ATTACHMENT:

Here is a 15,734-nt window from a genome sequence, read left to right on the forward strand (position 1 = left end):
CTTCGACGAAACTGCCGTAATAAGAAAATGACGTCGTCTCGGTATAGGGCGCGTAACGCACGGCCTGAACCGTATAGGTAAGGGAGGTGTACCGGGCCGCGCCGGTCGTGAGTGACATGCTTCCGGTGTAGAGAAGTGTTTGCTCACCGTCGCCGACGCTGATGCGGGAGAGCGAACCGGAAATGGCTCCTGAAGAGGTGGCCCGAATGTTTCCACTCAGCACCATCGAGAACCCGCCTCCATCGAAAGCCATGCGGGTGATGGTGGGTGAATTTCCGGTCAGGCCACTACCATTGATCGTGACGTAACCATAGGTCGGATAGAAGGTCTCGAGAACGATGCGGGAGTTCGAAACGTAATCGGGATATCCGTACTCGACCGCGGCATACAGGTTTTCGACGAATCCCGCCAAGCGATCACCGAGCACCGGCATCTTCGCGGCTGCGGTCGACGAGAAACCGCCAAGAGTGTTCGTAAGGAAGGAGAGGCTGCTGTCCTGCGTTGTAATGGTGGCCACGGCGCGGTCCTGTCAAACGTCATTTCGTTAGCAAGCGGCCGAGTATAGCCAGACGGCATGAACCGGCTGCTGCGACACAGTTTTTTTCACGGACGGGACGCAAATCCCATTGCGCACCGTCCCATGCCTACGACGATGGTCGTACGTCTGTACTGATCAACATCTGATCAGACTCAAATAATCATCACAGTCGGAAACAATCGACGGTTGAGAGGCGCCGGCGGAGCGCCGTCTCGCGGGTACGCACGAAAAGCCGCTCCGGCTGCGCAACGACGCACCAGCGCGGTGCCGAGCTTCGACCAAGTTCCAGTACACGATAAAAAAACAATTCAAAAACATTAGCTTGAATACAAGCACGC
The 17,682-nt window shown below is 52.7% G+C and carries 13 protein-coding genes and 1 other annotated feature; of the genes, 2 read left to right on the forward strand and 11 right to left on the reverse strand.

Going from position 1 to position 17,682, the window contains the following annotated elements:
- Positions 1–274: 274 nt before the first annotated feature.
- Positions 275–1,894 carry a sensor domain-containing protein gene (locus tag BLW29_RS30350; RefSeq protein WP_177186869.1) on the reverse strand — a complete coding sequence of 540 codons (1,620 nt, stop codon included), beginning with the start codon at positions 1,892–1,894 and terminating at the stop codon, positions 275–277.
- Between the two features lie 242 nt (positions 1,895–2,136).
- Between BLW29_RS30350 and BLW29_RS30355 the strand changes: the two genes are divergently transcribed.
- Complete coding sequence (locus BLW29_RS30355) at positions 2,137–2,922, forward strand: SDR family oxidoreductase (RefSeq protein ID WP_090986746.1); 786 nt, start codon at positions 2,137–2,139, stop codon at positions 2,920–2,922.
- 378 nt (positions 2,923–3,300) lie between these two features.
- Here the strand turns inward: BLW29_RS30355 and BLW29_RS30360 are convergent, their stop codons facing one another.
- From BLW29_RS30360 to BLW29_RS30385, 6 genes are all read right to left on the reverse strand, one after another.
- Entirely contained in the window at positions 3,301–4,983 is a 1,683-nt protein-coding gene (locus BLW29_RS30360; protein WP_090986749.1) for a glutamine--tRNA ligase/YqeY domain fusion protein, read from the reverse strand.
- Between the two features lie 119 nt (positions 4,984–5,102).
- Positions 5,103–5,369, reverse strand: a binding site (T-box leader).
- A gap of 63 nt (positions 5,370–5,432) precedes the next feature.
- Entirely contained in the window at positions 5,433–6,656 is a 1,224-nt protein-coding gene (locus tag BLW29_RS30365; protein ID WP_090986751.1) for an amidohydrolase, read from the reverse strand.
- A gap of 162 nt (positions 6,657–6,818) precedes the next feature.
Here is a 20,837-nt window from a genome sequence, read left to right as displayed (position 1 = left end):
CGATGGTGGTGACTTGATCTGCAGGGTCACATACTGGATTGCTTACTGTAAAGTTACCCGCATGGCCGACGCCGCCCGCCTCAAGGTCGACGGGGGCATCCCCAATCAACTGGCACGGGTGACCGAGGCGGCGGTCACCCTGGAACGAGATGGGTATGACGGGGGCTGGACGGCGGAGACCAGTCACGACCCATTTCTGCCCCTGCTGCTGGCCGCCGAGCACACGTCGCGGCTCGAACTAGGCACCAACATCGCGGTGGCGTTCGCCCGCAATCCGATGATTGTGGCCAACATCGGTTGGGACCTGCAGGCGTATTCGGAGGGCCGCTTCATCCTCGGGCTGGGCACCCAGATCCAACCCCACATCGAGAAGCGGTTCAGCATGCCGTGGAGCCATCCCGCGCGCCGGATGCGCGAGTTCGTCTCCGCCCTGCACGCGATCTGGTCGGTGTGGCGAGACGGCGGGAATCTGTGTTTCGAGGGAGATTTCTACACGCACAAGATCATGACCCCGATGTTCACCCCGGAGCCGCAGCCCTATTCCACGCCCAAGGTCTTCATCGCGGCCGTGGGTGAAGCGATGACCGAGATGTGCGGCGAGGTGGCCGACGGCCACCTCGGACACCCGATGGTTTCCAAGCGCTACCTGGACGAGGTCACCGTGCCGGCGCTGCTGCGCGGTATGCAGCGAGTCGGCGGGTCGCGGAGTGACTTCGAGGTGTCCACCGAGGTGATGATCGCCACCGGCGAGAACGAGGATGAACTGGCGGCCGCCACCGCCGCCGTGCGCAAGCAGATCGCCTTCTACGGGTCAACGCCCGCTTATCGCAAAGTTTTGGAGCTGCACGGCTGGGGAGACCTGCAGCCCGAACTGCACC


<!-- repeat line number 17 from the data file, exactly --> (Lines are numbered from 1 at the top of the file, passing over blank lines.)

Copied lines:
- Entirely contained in the window at positions 5,433–6,656 is a 1,224-nt protein-coding gene (locus tag BLW29_RS30365; protein ID WP_090986751.1) for an amidohydrolase, read from the reverse strand.